Just because your neighbor happened to buy a new car doesn’t mean you have to line up to the dealership also. Be contented with what you have. Your neighbors do not pay your bills, so their opinion doesn’t and shouldn’t count on how you live a financially-independent life.

5. Have a budget
…and stick with it.

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How our garage sale paid for our New Year’s Eve Feast

I don’t know about your family, but in our family, we mark the New Year by cleaning the house like crazy. Since our mother is a hoarding fiend that saves even the tiniest of papers, the house tends to be cluttered by various oddities like barely-used electronics, trinkets, barely-worn clothes that are two sizes too big, shoes and in my case, tons of toys, books and notebooks.

So, the Tuesday morning prior to the end of the year, just as we were gearing to clear out the trash from our respective rooms, the family and I had the brilliant idea to stage a garage sale. After all, we have been known to give away our things whenever we tire of it. So why not profit for it. Buoyed by the fact that we are curious where the big sale can lead us and desperate to let go of all our previous trash, we started laying our things in front of our house, marked and priced them and started calling the attention of our neighbors.

Up for grabs were heavily-discounted bags from Singapore, Bangkok and London; old china and brand-new shot glasses, bric-bracs and a lot of accumulated notebooks and notepads; barely worn clothes and shoes; a 24-inch barely used television set; my sister’s Blackberry (used for a month only); brand-new Skull Candy head phones; my old Japanese magazines (still no takers up till now) and four boxes of books.

While we really didn’t mind getting rid of the rest of the stuff, my sister and I had trouble and a lot of heartbreak letting go of the books. But, space have been scarce, we were done reading these books and wanted others to enjoy them. The fact that we will be earning from the sale is just a plus. We unloaded a lot of young adult novels, including six Gossip Girl books, the whole Twilight Series which was bought on a whim–to date, only one sold during the Garage Sale; Nicholas Sparks novels which sold like hotcakes, plus three cartons more worth of the stuff.

garage sale

At first, we really didn’t know what to do with the money, but when we hit a thousand bucks, we all decided that whatever the proceeds of the garage sale maybe, we will use it for our New Year’s Eve feast. Sort of, the old things we have paying for the celebration of the incoming year. By second day (which was New Year’s Eve) we already sold about five thousand pesos worth of stuff. Not bad, considering that these are the same things that we used to throw or just give away.

Happy with the progress, my dad, my sister and I went to grocery shopping by 5PM of January 31, happily clutching assorted bills earned from a day of unloading our unwanted stuff.

Our “house trash” was successfully transformed into this:

NYEve feast

The New Year’s Eve feast was something: prime Australian lean meat steak; green salad with two choice of dressings, fruit salad; a cake from Tous Le Jours; porkchop; a potato and egg salad as side for the steak; baked rigatoni smothered in melted cheese; plus a cheese spread composed of Quezon de Bola, blue cheese and cream cheese. All these without spending any of our personal money at all, funds sourced from the proceeds of the garage sale.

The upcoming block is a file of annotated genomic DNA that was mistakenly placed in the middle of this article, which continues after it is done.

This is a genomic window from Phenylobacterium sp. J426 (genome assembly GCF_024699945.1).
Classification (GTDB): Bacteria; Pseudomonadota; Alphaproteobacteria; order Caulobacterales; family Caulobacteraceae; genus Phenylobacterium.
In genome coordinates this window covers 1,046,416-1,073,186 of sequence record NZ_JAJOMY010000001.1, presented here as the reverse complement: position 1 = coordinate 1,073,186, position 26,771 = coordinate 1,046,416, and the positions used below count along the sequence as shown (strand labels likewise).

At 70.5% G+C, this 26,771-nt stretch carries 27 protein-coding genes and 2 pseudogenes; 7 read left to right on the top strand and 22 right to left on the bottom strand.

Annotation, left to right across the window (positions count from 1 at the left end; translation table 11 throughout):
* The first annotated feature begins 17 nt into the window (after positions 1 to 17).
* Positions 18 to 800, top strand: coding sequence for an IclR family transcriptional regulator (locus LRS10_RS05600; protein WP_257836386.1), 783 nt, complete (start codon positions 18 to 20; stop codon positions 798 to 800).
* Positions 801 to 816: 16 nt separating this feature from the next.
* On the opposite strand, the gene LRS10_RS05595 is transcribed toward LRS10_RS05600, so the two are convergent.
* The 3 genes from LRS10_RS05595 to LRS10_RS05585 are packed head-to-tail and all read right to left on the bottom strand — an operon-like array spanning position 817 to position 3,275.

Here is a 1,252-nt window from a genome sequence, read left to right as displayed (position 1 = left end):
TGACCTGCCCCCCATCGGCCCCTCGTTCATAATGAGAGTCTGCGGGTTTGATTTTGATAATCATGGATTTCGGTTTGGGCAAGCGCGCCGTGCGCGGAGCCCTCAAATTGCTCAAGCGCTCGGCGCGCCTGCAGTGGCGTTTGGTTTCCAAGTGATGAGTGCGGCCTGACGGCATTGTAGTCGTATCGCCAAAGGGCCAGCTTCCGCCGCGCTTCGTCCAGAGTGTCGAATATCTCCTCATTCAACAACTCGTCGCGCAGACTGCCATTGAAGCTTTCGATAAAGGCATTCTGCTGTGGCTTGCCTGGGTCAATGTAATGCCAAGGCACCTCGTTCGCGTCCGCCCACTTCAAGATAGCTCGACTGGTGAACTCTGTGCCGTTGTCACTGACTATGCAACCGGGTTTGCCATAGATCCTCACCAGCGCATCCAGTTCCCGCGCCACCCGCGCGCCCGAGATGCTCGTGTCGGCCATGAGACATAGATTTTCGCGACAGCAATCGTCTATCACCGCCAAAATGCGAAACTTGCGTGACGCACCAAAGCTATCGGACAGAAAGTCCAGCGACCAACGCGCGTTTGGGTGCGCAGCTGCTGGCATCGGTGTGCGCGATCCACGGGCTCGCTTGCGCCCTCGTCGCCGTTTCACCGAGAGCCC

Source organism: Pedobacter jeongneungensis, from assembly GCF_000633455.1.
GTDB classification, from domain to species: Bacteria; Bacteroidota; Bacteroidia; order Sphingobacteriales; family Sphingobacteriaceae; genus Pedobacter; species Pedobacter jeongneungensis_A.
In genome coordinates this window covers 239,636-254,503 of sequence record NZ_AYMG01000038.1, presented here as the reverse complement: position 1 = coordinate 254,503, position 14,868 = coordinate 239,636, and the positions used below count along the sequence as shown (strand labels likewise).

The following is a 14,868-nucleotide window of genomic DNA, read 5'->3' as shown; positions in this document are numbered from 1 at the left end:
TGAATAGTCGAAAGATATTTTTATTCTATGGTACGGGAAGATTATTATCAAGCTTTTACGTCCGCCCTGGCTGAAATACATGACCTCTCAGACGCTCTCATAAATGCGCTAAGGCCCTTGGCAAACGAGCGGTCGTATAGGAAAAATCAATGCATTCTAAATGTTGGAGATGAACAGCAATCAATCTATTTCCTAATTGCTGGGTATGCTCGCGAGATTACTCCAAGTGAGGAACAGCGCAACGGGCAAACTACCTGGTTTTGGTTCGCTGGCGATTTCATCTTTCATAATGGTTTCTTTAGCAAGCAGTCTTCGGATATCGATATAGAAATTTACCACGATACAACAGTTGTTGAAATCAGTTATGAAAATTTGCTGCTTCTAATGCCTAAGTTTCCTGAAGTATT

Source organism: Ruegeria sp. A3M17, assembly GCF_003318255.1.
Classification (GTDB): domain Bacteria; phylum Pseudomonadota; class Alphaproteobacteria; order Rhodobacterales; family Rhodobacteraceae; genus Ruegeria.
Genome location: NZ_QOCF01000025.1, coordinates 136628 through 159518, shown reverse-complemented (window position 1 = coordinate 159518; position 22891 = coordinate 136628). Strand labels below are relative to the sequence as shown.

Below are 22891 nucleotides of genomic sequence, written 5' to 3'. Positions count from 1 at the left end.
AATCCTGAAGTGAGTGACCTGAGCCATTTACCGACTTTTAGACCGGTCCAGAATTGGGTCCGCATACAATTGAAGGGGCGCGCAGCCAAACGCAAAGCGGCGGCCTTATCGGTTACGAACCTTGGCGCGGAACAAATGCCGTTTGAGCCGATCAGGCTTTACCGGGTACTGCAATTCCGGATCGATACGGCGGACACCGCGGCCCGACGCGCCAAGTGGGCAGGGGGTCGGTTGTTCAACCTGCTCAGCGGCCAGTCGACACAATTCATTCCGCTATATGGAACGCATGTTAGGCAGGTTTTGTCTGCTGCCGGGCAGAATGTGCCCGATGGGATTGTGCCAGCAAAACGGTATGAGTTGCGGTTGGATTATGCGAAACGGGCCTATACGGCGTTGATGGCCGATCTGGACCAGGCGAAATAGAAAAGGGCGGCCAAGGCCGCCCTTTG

Honestly, this made me realize that we are prone to mindless buying of things which end up as trash after a year. We accumulate and we buy stuff without putting too much importance on their value. Our family knows nothing about practical and intelligent spending. We are prone to buying things we really don’t need and out of “just because”. The Garage Sale taught us to put premium value on our possessions. Learn what’s really important. Do not be afraid to weed out what’s unnecessary and out-dated. Case in point? Our book collection. As nerds, we worship the stack of books that has accumulated on our shelf, but forgot that there may come a point that we need to share them to others.

There is an old Tagalog/Filipino saying, “May pera sa basura” (There is money in trash) and the garage sale was a testament to that. My sister and I agreed that we will stage the garage sale bi-annually — during mid-year and before the end of the year, which will give our family opportunity to earn more. Our goal for the potential proceeds we have based on our remaining inventory is to earn enough to buy the house a new sofa set. Ours is really old and we really need a new set in the living room. Hopefully, with two remaining days prior to the start of the first work week in 2015, we’ll have enough to cover this expense.

The penniless has no pride

I have always believed that the poor have no right to get all proud and mighty. This can’t be more true with my current situation right now. I am so broke that I have spent the last two days holed up inside our room trying to think of various money-making schemes, scouting the net for possible freelance jobs and dreaming of the time when I will finally pay dirt and win the lottery.

image not property

I don’t know how I manage to lose money faster than I manage to earn them. I figured it must be the bills, the money owed to people, the daily cost of living and the occasional sense of what little luxury I can afford myself. It did not help that I am currently in the middle of a really bad fix and going through one of the roughest patches of my life. Salary day is still a few days away and there was still the usual worries of everyday expenses.

What can I say, grown up problems suck.